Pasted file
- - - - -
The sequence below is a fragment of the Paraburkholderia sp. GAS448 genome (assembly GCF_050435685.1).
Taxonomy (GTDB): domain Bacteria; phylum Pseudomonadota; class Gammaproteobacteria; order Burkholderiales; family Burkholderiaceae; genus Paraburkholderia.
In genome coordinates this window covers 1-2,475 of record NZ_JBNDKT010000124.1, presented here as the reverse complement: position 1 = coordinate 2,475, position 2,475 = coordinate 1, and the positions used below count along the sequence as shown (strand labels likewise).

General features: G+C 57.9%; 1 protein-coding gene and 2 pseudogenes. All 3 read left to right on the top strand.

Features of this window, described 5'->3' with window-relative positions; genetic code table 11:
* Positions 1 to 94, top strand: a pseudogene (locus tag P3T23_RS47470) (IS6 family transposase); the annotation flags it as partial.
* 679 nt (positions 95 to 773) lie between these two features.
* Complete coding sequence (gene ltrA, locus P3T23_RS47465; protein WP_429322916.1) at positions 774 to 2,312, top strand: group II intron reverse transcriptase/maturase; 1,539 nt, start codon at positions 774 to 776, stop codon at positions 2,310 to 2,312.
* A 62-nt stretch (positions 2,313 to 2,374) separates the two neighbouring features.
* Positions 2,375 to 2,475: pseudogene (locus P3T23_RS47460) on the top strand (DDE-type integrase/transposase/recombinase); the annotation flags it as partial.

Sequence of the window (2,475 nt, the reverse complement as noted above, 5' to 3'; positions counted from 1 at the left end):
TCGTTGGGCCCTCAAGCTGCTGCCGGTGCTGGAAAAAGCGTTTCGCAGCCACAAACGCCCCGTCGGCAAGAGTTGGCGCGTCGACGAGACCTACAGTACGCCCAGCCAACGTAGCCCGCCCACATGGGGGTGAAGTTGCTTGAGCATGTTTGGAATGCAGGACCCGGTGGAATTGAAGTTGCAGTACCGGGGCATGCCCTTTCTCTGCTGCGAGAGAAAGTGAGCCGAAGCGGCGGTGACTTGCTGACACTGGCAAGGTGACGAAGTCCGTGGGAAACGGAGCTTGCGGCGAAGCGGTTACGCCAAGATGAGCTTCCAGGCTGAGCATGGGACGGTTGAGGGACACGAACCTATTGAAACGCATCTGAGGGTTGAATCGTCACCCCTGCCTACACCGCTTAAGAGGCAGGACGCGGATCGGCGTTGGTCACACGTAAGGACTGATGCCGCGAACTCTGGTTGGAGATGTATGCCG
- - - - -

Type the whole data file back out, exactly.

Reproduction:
The sequence below is a fragment of the Paraburkholderia sp. GAS448 genome (assembly GCF_050435685.1).
Taxonomy (GTDB): domain Bacteria; phylum Pseudomonadota; class Gammaproteobacteria; order Burkholderiales; family Burkholderiaceae; genus Paraburkholderia.
In genome coordinates this window covers 1-2,475 of record NZ_JBNDKT010000124.1, presented here as the reverse complement: position 1 = coordinate 2,475, position 2,475 = coordinate 1, and the positions used below count along the sequence as shown (strand labels likewise).

General features: G+C 57.9%; 1 protein-coding gene and 2 pseudogenes. All 3 read left to right on the top strand.

Features of this window, described 5'->3' with window-relative positions; genetic code table 11:
* Positions 1 to 94, top strand: a pseudogene (locus tag P3T23_RS47470) (IS6 family transposase); the annotation flags it as partial.
* 679 nt (positions 95 to 773) lie between these two features.
* Complete coding sequence (gene ltrA, locus P3T23_RS47465; protein WP_429322916.1) at positions 774 to 2,312, top strand: group II intron reverse transcriptase/maturase; 1,539 nt, start codon at positions 774 to 776, stop codon at positions 2,310 to 2,312.
* A 62-nt stretch (positions 2,313 to 2,374) separates the two neighbouring features.
* Positions 2,375 to 2,475: pseudogene (locus P3T23_RS47460) on the top strand (DDE-type integrase/transposase/recombinase); the annotation flags it as partial.

Sequence of the window (2,475 nt, the reverse complement as noted above, 5' to 3'; positions counted from 1 at the left end):
TCGTTGGGCCCTCAAGCTGCTGCCGGTGCTGGAAAAAGCGTTTCGCAGCCACAAACGCCCCGTCGGCAAGAGTTGGCGCGTCGACGAGACCTACAGTACGCCCAGCCAACGTAGCCCGCCCACATGGGGGTGAAGTTGCTTGAGCATGTTTGGAATGCAGGACCCGGTGGAATTGAAGTTGCAGTACCGGGGCATGCCCTTTCTCTGCTGCGAGAGAAAGTGAGCCGAAGCGGCGGTGACTTGCTGACACTGGCAAGGTGACGAAGTCCGTGGGAAACGGAGCTTGCGGCGAAGCGGTTACGCCAAGATGAGCTTCCAGGCTGAGCATGGGACGGTTGAGGGACACGAACCTATTGAAACGCATCTGAGGGTTGAATCGTCACCCCTGCCTACACCGCTTAAGAGGCAGGACGCGGATCGGCGTTGGTCACACGTAAGGACTGATGCCGCGAACTCTGGTTGGAGATGTATGCCG